Time to make the Red Kettle bells ring bright

THERE ARE JUST A few days left until Christmas. That leaves just a few days to finalize plans for family get-togethers, finish grocery shopping for family dinners and complete lastminute – or in some cases, first- and last-minute – Christmas gift shopping.

It will be a frantic time heading up to the day when we celebrate the birth of the Prince of Peace.

In all of the running to stores, malls and the rest, there should be one constant everyone will run into – the Red Kettles and bell-ringers of the Salvation Army.

They have become one of the ubiquitous symbols of the holidays all over the world – volunteers who stand by the red Salvation Army holiday kettles, ringing their bells and collecting for the non-profit group.

The spare change and bills dropped into all those kettles between Thanksgiving and Christmas constitutes the major fund-raising effort for the many, many good things the Salvation Army does in communities around the world throughout the year – including our own city and county.

As one example, the Salvation Army provides nearly 60 million free meals nationwide to the needly and homeless.

Right here at home, the Salvation Army offers emergency shelter, food, clothing and spiritual support for homeless men, women and children year-round at the 45-bed Emergency Lodge in Sheboygan – which on any given day can host nearly five or more children. Christmas is made brighter every year for the less fortunate by the Salvation Army’s Christmas Castle event in Sheboygan, while the Plymouth Salvation Army provides support for these and many other programs and local residents in need.

The Red Kettle program was born in 1891 in San Francisco, when Salvation Army Capt. Joseph McFee copied the ‘Simpson’s Pot’ collection kettle he had seen in the harbor in Liverpool, England, when he was a sailor.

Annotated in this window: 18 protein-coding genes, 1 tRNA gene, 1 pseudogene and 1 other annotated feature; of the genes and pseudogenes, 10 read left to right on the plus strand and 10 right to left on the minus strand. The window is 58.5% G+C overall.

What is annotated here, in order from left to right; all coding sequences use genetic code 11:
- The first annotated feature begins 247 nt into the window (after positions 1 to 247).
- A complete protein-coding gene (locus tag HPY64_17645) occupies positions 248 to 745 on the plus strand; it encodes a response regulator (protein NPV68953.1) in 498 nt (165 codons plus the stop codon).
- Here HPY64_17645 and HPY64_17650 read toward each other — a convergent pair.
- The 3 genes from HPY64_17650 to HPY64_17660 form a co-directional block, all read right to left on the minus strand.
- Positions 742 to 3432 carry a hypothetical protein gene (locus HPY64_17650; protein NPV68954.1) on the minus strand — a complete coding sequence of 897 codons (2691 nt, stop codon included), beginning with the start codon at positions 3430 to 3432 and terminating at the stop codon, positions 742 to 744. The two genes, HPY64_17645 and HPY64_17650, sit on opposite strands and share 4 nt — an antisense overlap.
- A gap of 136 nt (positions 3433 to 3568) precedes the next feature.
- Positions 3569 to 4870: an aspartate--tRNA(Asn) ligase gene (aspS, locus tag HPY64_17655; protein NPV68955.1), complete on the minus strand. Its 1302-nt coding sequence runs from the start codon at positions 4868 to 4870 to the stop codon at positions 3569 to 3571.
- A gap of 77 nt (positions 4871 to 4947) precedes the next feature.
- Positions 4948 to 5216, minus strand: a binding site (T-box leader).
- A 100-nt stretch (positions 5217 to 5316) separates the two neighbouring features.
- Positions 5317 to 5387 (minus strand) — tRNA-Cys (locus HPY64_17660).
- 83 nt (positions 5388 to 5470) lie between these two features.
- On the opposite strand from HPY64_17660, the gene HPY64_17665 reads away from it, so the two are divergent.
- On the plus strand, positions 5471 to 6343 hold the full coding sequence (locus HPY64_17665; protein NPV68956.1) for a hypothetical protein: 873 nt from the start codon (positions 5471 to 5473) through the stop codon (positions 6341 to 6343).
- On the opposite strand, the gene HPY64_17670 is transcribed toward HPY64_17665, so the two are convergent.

Looking for a way to raise money to feed his city’s poor, he placed a pot at the Oakland Ferry landing at the foot of Market Street, with a sign reading “Keep the Pot Boiling.” His effort was successful, and within just a few years it spread across the country, all the way to Boston and New York and all points in between.

The campaign is fueled by volunteers – those who give their spare change and those who give their time to man the kettles and ring the bells.

Through good times and bad, depressions and wars, no matter what, people have stepped up to support the Red Kettle campaign and the good works of the Salvation Army it supports.

But this year, unfortunately, those efforts are lagging.

Locally, the Salvation Army in Sheboygan is less than halfway to its fund-raising goal of $540,000, and in Plymouth the Army is far from its goal of $62,000. There is always a spike in giving in the last days leading up to Christmas, but it will take a huge push to make this year’s drive successful.

That’s not to say that it can’t happen, though.

There is still plenty of time for the holiday spirit to shine through.

As you’re out running around in these last few days before Christmas, rushing to get everything done that needs to be done, please spare a thought for those less fortunate, for whom the holidays are not so bright – and spare a few coins, a few bills or whatever you can to drop into the red kettle. It will make the holidays brighter for many people – including you.

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